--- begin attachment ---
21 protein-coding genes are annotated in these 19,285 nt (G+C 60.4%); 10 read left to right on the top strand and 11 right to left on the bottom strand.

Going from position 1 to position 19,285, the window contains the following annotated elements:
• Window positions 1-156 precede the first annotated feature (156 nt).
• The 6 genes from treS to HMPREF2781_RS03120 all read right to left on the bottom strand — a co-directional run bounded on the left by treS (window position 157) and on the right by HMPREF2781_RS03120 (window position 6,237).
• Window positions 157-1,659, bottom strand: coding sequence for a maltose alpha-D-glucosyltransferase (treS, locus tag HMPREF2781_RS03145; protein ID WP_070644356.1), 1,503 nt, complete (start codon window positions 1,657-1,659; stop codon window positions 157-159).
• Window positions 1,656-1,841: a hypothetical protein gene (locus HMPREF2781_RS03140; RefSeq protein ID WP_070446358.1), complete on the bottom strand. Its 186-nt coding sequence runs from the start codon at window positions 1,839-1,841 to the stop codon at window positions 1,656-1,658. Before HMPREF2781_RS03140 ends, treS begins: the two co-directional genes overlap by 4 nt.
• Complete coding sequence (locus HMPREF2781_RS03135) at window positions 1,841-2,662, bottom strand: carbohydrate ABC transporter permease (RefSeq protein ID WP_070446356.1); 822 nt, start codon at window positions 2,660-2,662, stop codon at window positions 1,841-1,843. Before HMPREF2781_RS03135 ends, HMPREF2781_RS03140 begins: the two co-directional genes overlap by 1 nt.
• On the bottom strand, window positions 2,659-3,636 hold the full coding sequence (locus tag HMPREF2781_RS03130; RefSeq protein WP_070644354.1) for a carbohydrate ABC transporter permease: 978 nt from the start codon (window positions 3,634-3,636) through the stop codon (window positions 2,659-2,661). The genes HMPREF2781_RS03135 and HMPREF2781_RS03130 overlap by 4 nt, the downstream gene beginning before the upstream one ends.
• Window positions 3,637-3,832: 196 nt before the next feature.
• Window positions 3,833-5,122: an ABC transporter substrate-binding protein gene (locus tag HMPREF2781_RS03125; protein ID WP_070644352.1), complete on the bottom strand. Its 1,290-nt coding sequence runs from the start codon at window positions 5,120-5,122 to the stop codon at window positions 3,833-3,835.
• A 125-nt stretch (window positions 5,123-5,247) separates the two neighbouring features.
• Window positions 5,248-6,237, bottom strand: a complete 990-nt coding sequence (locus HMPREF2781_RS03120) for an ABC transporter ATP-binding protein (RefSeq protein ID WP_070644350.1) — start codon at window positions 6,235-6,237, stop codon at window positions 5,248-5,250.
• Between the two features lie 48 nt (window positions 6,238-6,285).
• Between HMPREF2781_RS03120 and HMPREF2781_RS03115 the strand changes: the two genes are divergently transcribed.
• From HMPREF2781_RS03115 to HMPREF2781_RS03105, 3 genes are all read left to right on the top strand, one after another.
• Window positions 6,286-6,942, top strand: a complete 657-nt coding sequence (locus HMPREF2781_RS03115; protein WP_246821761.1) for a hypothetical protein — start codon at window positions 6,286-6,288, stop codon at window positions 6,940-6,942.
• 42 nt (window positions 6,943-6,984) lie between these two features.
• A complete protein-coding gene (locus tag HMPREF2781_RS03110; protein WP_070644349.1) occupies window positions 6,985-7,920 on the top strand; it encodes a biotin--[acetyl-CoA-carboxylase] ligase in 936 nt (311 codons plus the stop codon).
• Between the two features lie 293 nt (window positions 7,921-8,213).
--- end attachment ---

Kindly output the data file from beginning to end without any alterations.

21 protein-coding genes are annotated in these 19,285 nt (G+C 60.4%); 10 read left to right on the top strand and 11 right to left on the bottom strand.

Going from position 1 to position 19,285, the window contains the following annotated elements:
• Window positions 1-156 precede the first annotated feature (156 nt).
• The 6 genes from treS to HMPREF2781_RS03120 all read right to left on the bottom strand — a co-directional run bounded on the left by treS (window position 157) and on the right by HMPREF2781_RS03120 (window position 6,237).
• Window positions 157-1,659, bottom strand: coding sequence for a maltose alpha-D-glucosyltransferase (treS, locus tag HMPREF2781_RS03145; protein ID WP_070644356.1), 1,503 nt, complete (start codon window positions 1,657-1,659; stop codon window positions 157-159).
• Window positions 1,656-1,841: a hypothetical protein gene (locus HMPREF2781_RS03140; RefSeq protein ID WP_070446358.1), complete on the bottom strand. Its 186-nt coding sequence runs from the start codon at window positions 1,839-1,841 to the stop codon at window positions 1,656-1,658. Before HMPREF2781_RS03140 ends, treS begins: the two co-directional genes overlap by 4 nt.
• Complete coding sequence (locus HMPREF2781_RS03135) at window positions 1,841-2,662, bottom strand: carbohydrate ABC transporter permease (RefSeq protein ID WP_070446356.1); 822 nt, start codon at window positions 2,660-2,662, stop codon at window positions 1,841-1,843. Before HMPREF2781_RS03135 ends, HMPREF2781_RS03140 begins: the two co-directional genes overlap by 1 nt.
• On the bottom strand, window positions 2,659-3,636 hold the full coding sequence (locus tag HMPREF2781_RS03130; RefSeq protein WP_070644354.1) for a carbohydrate ABC transporter permease: 978 nt from the start codon (window positions 3,634-3,636) through the stop codon (window positions 2,659-2,661). The genes HMPREF2781_RS03135 and HMPREF2781_RS03130 overlap by 4 nt, the downstream gene beginning before the upstream one ends.
• Window positions 3,637-3,832: 196 nt before the next feature.
• Window positions 3,833-5,122: an ABC transporter substrate-binding protein gene (locus tag HMPREF2781_RS03125; protein ID WP_070644352.1), complete on the bottom strand. Its 1,290-nt coding sequence runs from the start codon at window positions 5,120-5,122 to the stop codon at window positions 3,833-3,835.
• A 125-nt stretch (window positions 5,123-5,247) separates the two neighbouring features.
• Window positions 5,248-6,237, bottom strand: a complete 990-nt coding sequence (locus HMPREF2781_RS03120) for an ABC transporter ATP-binding protein (RefSeq protein ID WP_070644350.1) — start codon at window positions 6,235-6,237, stop codon at window positions 5,248-5,250.
• Between the two features lie 48 nt (window positions 6,238-6,285).
• Between HMPREF2781_RS03120 and HMPREF2781_RS03115 the strand changes: the two genes are divergently transcribed.
• From HMPREF2781_RS03115 to HMPREF2781_RS03105, 3 genes are all read left to right on the top strand, one after another.
• Window positions 6,286-6,942, top strand: a complete 657-nt coding sequence (locus HMPREF2781_RS03115; protein WP_246821761.1) for a hypothetical protein — start codon at window positions 6,286-6,288, stop codon at window positions 6,940-6,942.
• 42 nt (window positions 6,943-6,984) lie between these two features.
• A complete protein-coding gene (locus tag HMPREF2781_RS03110; protein WP_070644349.1) occupies window positions 6,985-7,920 on the top strand; it encodes a biotin--[acetyl-CoA-carboxylase] ligase in 936 nt (311 codons plus the stop codon).
• Between the two features lie 293 nt (window positions 7,921-8,213).